Initially, Gen. Clay determined that, with the limited number of airplanes available to him, he could haul about 300 tons of supplies a day, the British effort, was estimated to be capable of 750 tons a day. This leaves a 2,425-ton deficit daily. Realizing that this kind of tonnage could not be achieved using C-47's, Gen. Clay and Gen. LeMay made requests for more C-54's, for they could carry over three times more cargo than C-47's. On June 27, an additional 52 Skymasters were ordered to Berlin.

On June 28, President Truman made a statement that abandoning Berlin was out of the question. He then ordered US B-29 Superfortresses to be stationed at British airfields to show the Soviets that the Western powers were not taking this lightly. We would not abandon these people!

By July 1, C-54's were slowly taking over airlift flights, and they were operating 24 hours a day. Rhein-Main Air Base in Frankfort was made exclusive C-54 base, and Wiesbaden was a mix of C-54's and C-47's. To accommodate these two different aircraft, General smith established a block system, giving the bigger, faster C-54's priority. They were also given radio codes to identify each type and the direction it was going. C-47's going East to Berlin were called "Easy", returning C-47's traveling West, were called "Willie". C-54's had the names 'Big Easy' and "Big Willie". Aircraft were also given a spacing of three minutes apart.

The size of the operation had to be increased in order to sufficiently supply this city and keep these people going. It needed to be commanded by someone who had expertise in air transport. That man came in the form of Maj. General William H. Tunner. He was revered as "The transportation expert to end all transportation experts" by LeMay. Tunner had previously established the Ferrying Command in WWII, and successfully organized and commanded the "Hump" operation into China near the end of the war. His reputation was not falsely earned. Tunner hated to see airplanes parked on the ramp not being utilized. This was a waste to him. He longed for efficiency and was about to set the standard for all that followed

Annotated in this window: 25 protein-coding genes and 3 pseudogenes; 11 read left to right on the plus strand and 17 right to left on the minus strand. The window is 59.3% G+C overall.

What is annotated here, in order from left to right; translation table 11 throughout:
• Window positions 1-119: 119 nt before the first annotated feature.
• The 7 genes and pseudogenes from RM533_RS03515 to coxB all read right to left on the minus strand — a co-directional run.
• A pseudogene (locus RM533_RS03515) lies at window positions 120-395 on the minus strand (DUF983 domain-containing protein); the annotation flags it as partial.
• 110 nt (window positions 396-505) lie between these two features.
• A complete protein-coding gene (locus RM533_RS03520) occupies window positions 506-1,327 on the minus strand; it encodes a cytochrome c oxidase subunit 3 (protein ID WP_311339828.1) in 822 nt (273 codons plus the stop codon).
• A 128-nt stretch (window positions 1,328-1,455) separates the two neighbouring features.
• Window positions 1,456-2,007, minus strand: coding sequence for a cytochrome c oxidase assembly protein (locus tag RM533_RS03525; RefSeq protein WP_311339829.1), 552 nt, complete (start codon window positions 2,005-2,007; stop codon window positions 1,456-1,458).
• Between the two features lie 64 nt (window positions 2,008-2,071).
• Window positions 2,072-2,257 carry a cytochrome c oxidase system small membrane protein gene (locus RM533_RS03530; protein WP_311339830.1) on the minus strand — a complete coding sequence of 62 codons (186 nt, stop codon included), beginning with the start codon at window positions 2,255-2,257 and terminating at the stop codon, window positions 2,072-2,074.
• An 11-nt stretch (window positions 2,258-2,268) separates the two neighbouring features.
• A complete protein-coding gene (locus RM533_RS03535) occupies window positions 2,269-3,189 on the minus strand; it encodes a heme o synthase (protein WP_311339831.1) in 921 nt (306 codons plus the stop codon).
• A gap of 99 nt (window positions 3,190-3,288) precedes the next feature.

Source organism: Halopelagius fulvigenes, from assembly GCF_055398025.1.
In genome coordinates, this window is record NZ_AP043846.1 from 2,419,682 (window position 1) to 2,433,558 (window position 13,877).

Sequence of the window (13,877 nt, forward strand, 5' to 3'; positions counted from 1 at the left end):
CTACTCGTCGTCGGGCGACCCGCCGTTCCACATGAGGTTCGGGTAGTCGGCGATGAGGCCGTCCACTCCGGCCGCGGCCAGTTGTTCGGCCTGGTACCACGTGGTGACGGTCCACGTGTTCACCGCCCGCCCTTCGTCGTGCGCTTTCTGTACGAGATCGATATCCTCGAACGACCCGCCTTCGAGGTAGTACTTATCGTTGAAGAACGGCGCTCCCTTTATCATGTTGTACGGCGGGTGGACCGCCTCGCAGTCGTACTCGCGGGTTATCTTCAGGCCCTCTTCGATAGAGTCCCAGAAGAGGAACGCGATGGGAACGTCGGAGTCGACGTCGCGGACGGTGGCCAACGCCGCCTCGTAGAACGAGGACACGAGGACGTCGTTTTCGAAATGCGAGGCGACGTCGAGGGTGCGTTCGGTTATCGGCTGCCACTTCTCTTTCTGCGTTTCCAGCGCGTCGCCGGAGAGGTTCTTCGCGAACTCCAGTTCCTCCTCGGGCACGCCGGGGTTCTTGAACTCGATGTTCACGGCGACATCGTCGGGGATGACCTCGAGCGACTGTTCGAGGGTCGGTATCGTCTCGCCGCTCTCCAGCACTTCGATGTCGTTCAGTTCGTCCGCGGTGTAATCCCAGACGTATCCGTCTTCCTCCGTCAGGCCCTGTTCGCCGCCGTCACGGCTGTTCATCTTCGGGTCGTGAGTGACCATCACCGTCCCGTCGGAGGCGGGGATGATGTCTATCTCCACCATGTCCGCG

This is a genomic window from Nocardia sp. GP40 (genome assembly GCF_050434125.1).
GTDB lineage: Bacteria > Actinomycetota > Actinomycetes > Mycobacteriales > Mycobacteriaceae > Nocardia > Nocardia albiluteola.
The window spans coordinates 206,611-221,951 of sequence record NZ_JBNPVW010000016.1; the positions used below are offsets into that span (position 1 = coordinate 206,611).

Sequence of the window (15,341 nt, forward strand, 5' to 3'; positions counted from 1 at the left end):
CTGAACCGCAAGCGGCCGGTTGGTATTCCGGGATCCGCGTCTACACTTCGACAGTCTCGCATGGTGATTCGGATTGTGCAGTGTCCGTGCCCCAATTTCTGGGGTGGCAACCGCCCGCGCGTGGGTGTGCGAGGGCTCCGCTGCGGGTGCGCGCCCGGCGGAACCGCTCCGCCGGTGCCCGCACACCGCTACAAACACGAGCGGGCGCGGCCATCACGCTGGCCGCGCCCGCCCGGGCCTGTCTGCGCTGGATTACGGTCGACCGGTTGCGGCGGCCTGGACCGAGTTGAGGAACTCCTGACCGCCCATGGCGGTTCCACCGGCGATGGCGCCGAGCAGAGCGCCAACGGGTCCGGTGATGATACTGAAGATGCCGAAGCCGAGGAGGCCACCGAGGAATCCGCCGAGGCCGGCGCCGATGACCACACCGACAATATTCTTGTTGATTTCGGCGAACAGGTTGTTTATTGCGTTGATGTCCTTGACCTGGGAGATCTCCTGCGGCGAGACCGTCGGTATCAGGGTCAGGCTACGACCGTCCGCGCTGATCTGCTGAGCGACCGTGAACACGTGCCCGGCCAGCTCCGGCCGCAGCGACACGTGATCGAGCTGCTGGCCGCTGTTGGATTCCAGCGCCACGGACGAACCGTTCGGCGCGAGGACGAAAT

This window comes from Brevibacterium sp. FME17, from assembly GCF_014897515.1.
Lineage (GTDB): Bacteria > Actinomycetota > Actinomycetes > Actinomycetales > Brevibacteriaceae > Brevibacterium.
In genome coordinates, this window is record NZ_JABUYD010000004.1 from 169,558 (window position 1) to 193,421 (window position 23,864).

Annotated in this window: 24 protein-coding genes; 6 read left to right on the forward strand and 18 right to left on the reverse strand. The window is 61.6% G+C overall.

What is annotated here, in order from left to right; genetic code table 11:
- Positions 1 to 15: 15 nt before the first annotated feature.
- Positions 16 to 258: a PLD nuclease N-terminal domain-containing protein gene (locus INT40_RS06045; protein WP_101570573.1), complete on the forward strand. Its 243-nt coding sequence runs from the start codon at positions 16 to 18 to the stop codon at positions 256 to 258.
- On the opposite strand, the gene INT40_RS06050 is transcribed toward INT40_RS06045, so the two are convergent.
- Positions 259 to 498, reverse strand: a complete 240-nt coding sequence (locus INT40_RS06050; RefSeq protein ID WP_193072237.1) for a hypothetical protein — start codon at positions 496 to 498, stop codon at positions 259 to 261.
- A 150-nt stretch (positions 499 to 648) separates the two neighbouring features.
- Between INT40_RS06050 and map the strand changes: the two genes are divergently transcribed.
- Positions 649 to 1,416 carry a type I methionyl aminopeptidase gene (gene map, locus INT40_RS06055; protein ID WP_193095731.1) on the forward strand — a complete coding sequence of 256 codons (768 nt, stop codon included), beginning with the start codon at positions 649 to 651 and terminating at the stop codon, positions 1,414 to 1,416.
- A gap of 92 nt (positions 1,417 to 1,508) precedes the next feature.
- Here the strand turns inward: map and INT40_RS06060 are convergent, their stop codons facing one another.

Tunner assumed command of airlift operations on July 28, 1948. The airlift had been operating for just over a month. One of the first major changes he made came as a result of "Black Friday". On Friday, August 13, Tunner flew into Berlin to grant an award to Lt. Paul O. Lykins, and airlift pilot who had made the most flights into Berlin up until that time. Weather that day was awful, and conditions in Berlin were impossible. Clouds had lowered to the tops of buildings and heavy rain had disrupted radar. One C-54 had crashed and burned at the end of the runway a second landed behind him and blew its tires trying to stop to avoid hitting the burning C-54. A third ground looped on the auxiliary runway. Pure havoc was reigning supreme. Aircraft were beginning to stack up over Tempelhof and a huge number of airplanes were circling stacked from 3000 to 12000 feet in no visibility conditions. These conditions spur red Tunner to make a fateful decision. He called the tower. "Tunner here, send everyone back to their base and let me know when it's safe to come down". To avoid this stacking problem, a new policy was created. Any aircraft that missed its approach was to continue back to its station via the outgoing center corridor. This created a continuous loop of planes to and from Berlin. If a pilot missed his approach, he would immediately become a departure and head back to his base. The loaded aircraft would get a fresh crew and be sent back as a regular flight. In addition, all aircraft were required to fly by instrument rules to maintain the same speed, interval and altitude. This almost eliminated accidents and became the key to the success of the operation.